Dear B. Log,
A lot of people think about chocolate bunnies—I know I do—and some even wonder what they have to do with Easter. But what I think about more are those little yellow marshmallow chicks. At least a chocolate bunny doesn’t really look like a bunny; otherwise I wouldn’t eat it. But those little yellow marshmallow chicks look real (shudder). Well, never mind, the main thing is that it’s almost Easter.
Easter was always a big occasion at Bassett Manor. When my twin brother, Wellington, and I were kids, we thought Easter was just for hunting eggs and eating chocolate. Every year, Granddad would buy us each a 3-foot chocolate rabbit from the local chocolate-maker in Anchorage. The gumdrop eyes and licorice whiskers were my favorite part.
I remember one special Easter when I was 10. Our butler, Bradford, had invited my whole family to a sunrise service. Everyone thought sunrise came too early. But I’d never been to church, and watching the sunrise sounded exciting. Besides, I liked Bradford. He always had time for me and told me amazing things about God.
That Easter morning, I heard how God’s Son, Jesus, let himself be killed. Why? Apparently so I could be forgiven for the bad things I’d done. I remembered lying about who broke the toaster (me) and lying about who painted the marble floors lime green to match his slippers (yep, me again). So I asked Jesus for forgiveness. And then the preacher said Jesus rose from the dead, and we could live with Him forever! I thought, Anybody who’d do all that for me must love me a lot. So I wanted to ask Him to be my best friend, Lord and Savior.
Bradford helped me to turn my thoughts into prayers, and I felt as if the world was all brand new. I was brand new. And I couldn’t wait to tell my family about Jesus. I was full of joy … until I got home.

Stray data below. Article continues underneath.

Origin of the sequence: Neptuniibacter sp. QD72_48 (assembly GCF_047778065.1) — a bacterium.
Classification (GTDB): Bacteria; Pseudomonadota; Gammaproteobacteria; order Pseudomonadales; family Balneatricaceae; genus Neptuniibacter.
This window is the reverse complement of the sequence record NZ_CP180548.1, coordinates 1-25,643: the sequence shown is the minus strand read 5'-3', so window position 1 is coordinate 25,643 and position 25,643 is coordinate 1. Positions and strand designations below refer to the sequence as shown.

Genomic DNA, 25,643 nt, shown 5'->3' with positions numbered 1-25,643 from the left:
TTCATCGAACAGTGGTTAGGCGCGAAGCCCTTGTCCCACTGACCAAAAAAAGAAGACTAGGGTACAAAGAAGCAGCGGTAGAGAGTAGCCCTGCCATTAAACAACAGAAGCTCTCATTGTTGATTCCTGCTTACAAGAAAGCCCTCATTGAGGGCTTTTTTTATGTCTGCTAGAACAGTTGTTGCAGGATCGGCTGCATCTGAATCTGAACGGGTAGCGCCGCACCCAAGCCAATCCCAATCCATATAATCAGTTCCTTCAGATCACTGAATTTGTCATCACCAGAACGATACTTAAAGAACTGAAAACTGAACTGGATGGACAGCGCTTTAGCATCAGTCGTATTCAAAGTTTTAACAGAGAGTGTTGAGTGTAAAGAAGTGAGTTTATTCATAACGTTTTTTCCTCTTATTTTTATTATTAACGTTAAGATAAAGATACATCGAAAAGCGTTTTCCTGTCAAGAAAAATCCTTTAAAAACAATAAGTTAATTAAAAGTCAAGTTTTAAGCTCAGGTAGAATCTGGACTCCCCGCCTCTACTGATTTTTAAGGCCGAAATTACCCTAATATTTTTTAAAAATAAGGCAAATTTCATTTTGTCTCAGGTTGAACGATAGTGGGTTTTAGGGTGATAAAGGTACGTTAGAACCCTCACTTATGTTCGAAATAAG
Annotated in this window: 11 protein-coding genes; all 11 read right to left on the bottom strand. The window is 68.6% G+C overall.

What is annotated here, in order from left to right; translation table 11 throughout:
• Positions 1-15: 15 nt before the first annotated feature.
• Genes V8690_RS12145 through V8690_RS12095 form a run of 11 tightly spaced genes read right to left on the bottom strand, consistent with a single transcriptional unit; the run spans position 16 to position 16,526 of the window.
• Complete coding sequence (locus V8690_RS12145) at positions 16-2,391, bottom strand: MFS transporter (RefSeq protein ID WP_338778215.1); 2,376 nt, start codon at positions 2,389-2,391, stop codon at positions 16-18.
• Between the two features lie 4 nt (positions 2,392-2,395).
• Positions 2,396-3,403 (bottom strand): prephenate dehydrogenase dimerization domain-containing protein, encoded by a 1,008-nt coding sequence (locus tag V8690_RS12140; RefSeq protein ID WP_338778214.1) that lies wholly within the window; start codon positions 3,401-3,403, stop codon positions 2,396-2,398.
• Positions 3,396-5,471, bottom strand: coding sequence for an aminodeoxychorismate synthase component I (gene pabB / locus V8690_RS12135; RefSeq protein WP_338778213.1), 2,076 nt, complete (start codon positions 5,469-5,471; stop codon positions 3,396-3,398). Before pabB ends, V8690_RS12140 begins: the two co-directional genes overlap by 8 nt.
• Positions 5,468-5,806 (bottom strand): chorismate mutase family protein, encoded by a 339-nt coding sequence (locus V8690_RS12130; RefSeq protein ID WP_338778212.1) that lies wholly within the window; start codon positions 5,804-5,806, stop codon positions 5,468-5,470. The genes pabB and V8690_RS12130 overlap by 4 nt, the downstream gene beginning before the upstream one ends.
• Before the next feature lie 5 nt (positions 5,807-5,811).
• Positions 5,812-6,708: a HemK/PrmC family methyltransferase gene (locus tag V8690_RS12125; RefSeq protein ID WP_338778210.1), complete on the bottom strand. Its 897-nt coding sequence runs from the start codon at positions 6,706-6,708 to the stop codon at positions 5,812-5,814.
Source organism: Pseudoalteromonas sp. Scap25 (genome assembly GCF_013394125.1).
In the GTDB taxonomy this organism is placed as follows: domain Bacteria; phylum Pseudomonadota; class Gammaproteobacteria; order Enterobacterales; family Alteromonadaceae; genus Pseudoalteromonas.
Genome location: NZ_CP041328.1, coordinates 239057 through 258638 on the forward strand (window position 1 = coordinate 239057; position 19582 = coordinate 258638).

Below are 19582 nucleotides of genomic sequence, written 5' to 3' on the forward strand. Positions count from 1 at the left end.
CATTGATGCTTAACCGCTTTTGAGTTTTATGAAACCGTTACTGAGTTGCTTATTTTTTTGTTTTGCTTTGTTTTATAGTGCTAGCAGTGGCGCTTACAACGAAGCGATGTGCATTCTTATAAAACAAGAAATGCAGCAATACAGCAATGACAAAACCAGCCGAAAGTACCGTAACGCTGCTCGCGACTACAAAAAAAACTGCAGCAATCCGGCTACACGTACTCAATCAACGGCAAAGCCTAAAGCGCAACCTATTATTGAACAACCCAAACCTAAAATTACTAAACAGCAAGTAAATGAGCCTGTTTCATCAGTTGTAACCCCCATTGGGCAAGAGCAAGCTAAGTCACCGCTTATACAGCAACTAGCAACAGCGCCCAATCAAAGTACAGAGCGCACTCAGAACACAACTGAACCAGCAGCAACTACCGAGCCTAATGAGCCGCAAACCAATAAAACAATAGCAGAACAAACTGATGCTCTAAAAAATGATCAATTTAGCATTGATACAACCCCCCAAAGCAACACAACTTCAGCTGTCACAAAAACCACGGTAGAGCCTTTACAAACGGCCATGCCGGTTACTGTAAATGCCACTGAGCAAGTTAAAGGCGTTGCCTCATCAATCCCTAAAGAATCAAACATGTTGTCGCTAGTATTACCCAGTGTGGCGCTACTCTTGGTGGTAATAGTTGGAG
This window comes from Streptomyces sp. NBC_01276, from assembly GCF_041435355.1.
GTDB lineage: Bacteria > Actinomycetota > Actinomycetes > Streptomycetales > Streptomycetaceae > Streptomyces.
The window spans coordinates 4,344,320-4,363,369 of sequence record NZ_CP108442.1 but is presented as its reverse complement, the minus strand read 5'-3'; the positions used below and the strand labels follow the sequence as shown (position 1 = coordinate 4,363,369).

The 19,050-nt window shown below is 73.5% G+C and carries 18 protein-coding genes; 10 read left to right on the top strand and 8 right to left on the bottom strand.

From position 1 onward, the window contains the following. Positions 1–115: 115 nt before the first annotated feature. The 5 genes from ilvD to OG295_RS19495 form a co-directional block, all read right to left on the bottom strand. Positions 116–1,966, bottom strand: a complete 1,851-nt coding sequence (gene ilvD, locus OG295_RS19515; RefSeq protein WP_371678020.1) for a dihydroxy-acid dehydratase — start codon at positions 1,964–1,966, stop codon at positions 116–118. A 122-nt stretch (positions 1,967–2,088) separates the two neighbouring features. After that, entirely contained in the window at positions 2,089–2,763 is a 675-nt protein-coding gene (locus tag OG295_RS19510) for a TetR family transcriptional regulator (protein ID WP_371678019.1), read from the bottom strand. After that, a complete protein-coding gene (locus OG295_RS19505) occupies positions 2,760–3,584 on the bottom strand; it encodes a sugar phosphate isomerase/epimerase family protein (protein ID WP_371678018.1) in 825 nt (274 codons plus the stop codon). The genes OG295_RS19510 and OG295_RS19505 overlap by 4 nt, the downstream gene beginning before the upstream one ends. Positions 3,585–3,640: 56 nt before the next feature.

That’s when I discovered Wellington had eaten my 3-foot chocolate bunny—and his! He’d waited for me to leave, snuck downstairs and eaten 6 feet of rabbit. Was anything left? Only two chocolate ears, half a licorice whisker and one gumdrop eye, which hit the floor when Wellington jumped after I shouted, “Gotcha.” You can imagine what I wanted to do to my brother.
But as I looked at the broken bunny pieces, I remembered how Jesus got hurt for my sins. After about five seconds, I wasn’t mad anymore. I forgave Wellington, even though he didn’t apologize. (But I could tell he was sorry by the way he groaned and held his tummy.) Anyway, I forgave my brother because I love him, which is exactly what Easter is all about.
I was also glad it only took me five seconds to forgive Wellington, because five seconds is exactly how long you can let something sit on the floor and still eat it. (Well, not really, but back then I thought the five-second rule was for real.) Anyway, I scooped up those broken candy bits and ate them with a smile on my face and a bigger smile in my heart.
(Thinking.) I wonder what that spy, Miss Ulily Mae Willow, is doing for Easter.